“Eufaula,” Gray said.

“Down in Eufaula, yeah,” Hadley went on.

“That’s the one that Steve Harvey ended up buying,” Gray added.

Around four-fifteen, traffic picked up. Some workers waved as they drove away. Others honked. A few offered a thumbs-up. The majority sped into the dark without a sideward glance.

“She’s gotta drive all the way back to Walker County,” Gray said, reading the license plate of a beat-up Honda. “That’s a long ways.”

“Bless her heart,” Hadley said. He went on, “We’re here this early just in case she rolls her window down and we can lean over there and have a conversation for two minutes.” He added, “Some days you’ll catch fifteen. Some days you’ll catch fifty. It’s just like going fishing.”

Eventually, Hadley was in need of a rest room. “Jeff Bezos just built a house with twenty-five bathrooms,” he said when he returned from the woods.

“They ain’t got twenty-five in there,” Gray said, motioning to the warehouse.

A man drove by and honked affirmatively. “Our president was down here the other day,” Hadley said, “and he goes, ‘Everybody is so friendly. How do you know if they don’t like you?’ I said, ‘Trust me—you’ll get that finger in just a second.’ ”

Traffic picked up again around five. Employees  . . .

Read the whole thing.

Written by Leisureguy

22 March 2021 at 12:40 pm

Posted in Business, Daily life, Unions

How Biden Can Clean Up Obama’s Big Tech Mess

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Matt Stoller writes in BIG:

Last week, documents leaked showing that the Obama administration nearly brought antitrust charges against Google in 2012. I’m going to write about why they didn’t, the damage that decision caused, and why Biden will forge a different path.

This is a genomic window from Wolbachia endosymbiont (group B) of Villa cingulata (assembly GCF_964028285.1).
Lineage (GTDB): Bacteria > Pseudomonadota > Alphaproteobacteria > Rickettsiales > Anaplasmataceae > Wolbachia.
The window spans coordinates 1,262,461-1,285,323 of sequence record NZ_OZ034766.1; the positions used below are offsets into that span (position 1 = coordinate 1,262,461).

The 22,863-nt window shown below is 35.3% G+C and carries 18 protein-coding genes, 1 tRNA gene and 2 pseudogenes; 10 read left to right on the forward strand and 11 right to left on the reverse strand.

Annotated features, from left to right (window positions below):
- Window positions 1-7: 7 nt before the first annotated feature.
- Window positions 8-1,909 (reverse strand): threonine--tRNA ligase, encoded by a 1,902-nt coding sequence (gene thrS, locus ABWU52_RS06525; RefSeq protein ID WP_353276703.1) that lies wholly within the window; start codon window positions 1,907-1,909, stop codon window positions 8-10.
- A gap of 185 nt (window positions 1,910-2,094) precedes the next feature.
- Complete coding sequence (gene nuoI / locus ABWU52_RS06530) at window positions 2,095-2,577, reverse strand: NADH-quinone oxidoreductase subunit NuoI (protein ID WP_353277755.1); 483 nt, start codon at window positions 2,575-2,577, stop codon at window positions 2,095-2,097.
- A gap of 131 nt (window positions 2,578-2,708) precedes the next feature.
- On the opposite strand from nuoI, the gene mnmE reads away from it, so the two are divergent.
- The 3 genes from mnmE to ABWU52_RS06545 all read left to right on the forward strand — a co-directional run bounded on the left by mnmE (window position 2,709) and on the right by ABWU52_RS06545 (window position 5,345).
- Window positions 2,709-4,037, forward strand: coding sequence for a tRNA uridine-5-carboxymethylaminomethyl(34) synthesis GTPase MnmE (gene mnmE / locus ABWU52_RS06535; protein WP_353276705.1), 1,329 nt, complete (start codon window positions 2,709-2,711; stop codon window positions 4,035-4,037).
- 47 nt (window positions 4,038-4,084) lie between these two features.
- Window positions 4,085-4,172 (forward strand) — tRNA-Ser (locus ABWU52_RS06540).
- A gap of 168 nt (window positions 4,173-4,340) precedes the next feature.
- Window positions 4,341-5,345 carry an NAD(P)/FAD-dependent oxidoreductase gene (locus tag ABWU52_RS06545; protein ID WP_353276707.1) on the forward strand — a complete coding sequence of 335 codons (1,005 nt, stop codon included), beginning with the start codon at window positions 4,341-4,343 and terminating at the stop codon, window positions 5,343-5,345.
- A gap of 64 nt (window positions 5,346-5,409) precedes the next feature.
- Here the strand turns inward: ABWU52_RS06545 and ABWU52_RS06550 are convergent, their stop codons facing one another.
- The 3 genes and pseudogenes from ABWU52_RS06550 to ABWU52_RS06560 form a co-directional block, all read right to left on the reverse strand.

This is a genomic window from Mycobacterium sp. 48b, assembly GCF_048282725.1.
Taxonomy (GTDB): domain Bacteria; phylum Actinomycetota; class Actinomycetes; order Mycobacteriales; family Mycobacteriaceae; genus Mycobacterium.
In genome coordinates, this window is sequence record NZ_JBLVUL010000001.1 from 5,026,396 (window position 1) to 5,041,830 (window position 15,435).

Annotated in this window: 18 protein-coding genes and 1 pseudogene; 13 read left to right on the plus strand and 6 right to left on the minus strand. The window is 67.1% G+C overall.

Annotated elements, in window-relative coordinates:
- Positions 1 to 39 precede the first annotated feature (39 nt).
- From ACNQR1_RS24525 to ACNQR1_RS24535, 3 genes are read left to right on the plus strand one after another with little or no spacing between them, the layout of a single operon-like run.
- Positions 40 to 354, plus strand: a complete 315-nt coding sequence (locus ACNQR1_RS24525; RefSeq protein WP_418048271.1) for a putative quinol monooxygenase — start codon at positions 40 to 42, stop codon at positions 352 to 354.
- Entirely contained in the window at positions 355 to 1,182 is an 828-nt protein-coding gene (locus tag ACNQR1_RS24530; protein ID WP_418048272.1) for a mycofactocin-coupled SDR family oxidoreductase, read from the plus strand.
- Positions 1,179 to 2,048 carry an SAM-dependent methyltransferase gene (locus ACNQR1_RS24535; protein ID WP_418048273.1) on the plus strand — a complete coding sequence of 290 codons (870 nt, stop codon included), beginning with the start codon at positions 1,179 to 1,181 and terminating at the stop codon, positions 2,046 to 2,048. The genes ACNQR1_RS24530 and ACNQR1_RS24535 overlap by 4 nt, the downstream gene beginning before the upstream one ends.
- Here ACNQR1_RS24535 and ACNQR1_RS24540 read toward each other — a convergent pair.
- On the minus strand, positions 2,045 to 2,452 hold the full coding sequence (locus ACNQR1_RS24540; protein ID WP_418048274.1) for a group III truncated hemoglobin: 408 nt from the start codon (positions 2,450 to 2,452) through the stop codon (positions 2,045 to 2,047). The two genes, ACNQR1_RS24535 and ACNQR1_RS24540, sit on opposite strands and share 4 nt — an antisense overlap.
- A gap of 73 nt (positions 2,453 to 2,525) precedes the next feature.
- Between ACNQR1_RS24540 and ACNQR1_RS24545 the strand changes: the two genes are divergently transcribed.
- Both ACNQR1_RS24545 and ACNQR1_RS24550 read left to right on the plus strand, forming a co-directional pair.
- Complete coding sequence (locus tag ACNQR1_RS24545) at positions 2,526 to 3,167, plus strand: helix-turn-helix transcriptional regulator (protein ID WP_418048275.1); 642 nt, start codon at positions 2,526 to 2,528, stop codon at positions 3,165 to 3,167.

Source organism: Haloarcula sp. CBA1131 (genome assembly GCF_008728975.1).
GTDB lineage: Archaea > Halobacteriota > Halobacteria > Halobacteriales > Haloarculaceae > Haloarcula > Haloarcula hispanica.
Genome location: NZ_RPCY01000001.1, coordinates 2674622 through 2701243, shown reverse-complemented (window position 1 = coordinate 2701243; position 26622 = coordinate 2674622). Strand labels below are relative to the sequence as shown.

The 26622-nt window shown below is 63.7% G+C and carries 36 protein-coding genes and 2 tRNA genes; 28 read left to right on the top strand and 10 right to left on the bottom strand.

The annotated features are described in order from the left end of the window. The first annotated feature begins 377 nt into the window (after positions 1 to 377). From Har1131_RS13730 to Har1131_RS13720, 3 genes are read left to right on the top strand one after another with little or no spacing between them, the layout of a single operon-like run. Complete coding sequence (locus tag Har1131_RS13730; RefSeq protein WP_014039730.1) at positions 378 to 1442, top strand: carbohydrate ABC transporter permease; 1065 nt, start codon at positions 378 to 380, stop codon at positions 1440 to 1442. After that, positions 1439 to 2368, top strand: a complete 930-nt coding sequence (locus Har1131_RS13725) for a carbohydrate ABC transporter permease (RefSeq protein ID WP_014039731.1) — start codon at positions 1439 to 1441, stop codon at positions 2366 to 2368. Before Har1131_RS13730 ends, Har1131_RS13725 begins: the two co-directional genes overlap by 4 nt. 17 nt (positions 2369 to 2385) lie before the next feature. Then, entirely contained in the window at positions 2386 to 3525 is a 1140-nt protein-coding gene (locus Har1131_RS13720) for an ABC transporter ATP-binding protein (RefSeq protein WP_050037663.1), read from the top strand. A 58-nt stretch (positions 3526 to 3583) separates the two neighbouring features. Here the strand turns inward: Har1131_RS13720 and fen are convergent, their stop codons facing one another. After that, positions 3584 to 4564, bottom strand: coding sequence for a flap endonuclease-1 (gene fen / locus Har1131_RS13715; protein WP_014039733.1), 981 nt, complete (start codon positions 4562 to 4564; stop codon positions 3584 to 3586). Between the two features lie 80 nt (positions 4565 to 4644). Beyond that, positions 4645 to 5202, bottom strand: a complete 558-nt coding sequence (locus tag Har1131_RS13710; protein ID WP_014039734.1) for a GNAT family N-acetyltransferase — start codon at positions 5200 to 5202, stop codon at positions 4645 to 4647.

Also in this column are short pieces on:

  • How Gmail Quietly Controls a Vital Channel for Political Speech
  • The Slow Collapse of Corporate Republicans
  • The Monopoly Behind the Nuclear Weapons Lobby
  • The Coming Merger Boom
  • Why Golf Clubs Are Getting Worse

Before the main event, some house-keeping. I have a piece in the New York Times on the Arizona state legislative fight against the app store monopolies of Google and Apple. Also, I was recently on Marketplace to talk about Google. Finally, reporter Alec McGillis has an important book out on Amazon and the tearing apart of American society. It’s called Fulfillment: Winning and Losing in One-Click America, and I’ll be writing more about it shortly.

And now…

Bad Search Engine Results Kill People

Americans expect Google to deliver the most relevant and best results for any particular query. But Google has an edge case problem. When an unsophisticated or desperate user really needs information about something important, and marketers are trying to lie or defraud the user, Google may deliver results that are not only bad, but actively harmful.